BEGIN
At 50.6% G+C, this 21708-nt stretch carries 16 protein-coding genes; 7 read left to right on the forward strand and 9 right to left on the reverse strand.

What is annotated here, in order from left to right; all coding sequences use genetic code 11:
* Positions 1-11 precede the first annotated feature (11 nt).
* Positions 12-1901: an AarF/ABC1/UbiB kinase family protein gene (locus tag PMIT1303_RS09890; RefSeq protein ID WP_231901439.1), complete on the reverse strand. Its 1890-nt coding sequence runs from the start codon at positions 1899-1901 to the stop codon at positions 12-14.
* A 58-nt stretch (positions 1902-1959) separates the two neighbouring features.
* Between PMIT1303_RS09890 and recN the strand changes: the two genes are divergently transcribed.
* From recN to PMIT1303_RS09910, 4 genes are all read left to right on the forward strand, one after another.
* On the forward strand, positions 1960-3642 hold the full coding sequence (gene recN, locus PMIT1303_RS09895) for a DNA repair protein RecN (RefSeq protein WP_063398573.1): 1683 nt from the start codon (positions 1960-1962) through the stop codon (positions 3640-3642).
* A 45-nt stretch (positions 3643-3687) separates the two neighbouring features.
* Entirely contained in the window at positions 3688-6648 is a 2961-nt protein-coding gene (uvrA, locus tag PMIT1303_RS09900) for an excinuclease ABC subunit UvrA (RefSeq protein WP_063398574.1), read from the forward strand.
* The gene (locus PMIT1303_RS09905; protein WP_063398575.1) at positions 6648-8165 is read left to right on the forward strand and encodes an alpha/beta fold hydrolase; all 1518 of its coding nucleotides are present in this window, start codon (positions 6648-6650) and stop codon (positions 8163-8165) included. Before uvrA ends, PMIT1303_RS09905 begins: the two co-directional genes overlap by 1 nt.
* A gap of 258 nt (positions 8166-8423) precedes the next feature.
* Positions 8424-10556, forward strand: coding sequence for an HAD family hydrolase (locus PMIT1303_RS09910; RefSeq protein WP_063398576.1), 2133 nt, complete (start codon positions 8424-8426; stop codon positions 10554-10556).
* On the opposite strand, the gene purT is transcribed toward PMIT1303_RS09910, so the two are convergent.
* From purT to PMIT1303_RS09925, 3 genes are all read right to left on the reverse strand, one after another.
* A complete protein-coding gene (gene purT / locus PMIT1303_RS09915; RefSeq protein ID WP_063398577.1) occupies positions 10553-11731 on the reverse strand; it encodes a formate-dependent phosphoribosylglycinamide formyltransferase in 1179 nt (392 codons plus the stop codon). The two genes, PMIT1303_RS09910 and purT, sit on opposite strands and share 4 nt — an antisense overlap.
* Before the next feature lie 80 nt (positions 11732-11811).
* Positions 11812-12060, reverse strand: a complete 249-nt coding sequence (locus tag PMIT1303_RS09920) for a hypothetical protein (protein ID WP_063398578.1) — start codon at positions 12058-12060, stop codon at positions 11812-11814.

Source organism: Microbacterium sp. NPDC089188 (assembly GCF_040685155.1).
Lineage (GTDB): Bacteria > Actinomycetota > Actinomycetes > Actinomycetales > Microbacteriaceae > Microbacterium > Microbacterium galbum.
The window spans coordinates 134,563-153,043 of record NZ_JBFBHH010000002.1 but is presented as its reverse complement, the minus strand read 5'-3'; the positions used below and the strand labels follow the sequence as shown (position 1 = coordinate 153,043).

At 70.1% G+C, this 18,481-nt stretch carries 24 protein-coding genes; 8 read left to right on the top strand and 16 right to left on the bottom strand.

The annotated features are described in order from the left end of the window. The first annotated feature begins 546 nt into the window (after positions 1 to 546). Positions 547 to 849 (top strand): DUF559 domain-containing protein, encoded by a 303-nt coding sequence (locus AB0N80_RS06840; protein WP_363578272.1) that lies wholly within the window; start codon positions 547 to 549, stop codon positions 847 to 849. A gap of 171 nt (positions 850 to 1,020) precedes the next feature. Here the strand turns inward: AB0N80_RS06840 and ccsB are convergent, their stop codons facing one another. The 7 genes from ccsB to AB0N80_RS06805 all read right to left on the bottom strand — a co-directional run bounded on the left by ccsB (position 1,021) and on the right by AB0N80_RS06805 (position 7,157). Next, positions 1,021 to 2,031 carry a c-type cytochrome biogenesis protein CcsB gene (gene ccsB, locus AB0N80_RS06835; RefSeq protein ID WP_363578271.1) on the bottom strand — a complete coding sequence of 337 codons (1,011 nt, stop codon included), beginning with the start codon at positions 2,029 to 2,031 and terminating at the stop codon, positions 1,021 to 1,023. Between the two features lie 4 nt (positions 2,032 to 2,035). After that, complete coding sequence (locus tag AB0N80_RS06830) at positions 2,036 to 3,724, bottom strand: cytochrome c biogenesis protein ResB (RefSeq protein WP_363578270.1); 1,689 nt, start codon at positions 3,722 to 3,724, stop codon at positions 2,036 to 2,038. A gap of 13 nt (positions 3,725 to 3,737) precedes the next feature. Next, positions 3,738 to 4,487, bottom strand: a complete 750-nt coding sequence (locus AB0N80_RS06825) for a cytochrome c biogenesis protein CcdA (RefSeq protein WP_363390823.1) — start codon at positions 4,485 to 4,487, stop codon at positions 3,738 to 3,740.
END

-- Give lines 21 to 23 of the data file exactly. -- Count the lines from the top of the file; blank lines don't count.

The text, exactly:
The window spans coordinates 134,563-153,043 of record NZ_JBFBHH010000002.1 but is presented as its reverse complement, the minus strand read 5'-3'; the positions used below and the strand labels follow the sequence as shown (position 1 = coordinate 153,043).

At 70.1% G+C, this 18,481-nt stretch carries 24 protein-coding genes; 8 read left to right on the top strand and 16 right to left on the bottom strand.

The annotated features are described in order from the left end of the window. The first annotated feature begins 546 nt into the window (after positions 1 to 546). Positions 547 to 849 (top strand): DUF559 domain-containing protein, encoded by a 303-nt coding sequence (locus AB0N80_RS06840; protein WP_363578272.1) that lies wholly within the window; start codon positions 547 to 549, stop codon positions 847 to 849. A gap of 171 nt (positions 850 to 1,020) precedes the next feature. Here the strand turns inward: AB0N80_RS06840 and ccsB are convergent, their stop codons facing one another. The 7 genes from ccsB to AB0N80_RS06805 all read right to left on the bottom strand — a co-directional run bounded on the left by ccsB (position 1,021) and on the right by AB0N80_RS06805 (position 7,157). Next, positions 1,021 to 2,031 carry a c-type cytochrome biogenesis protein CcsB gene (gene ccsB, locus AB0N80_RS06835; RefSeq protein ID WP_363578271.1) on the bottom strand — a complete coding sequence of 337 codons (1,011 nt, stop codon included), beginning with the start codon at positions 2,029 to 2,031 and terminating at the stop codon, positions 1,021 to 1,023. Between the two features lie 4 nt (positions 2,032 to 2,035). After that, complete coding sequence (locus tag AB0N80_RS06830) at positions 2,036 to 3,724, bottom strand: cytochrome c biogenesis protein ResB (RefSeq protein WP_363578270.1); 1,689 nt, start codon at positions 3,722 to 3,724, stop codon at positions 2,036 to 2,038. A gap of 13 nt (positions 3,725 to 3,737) precedes the next feature. Next, positions 3,738 to 4,487, bottom strand: a complete 750-nt coding sequence (locus AB0N80_RS06825) for a cytochrome c biogenesis protein CcdA (RefSeq protein WP_363390823.1) — start codon at positions 4,485 to 4,487, stop codon at positions 3,738 to 3,740.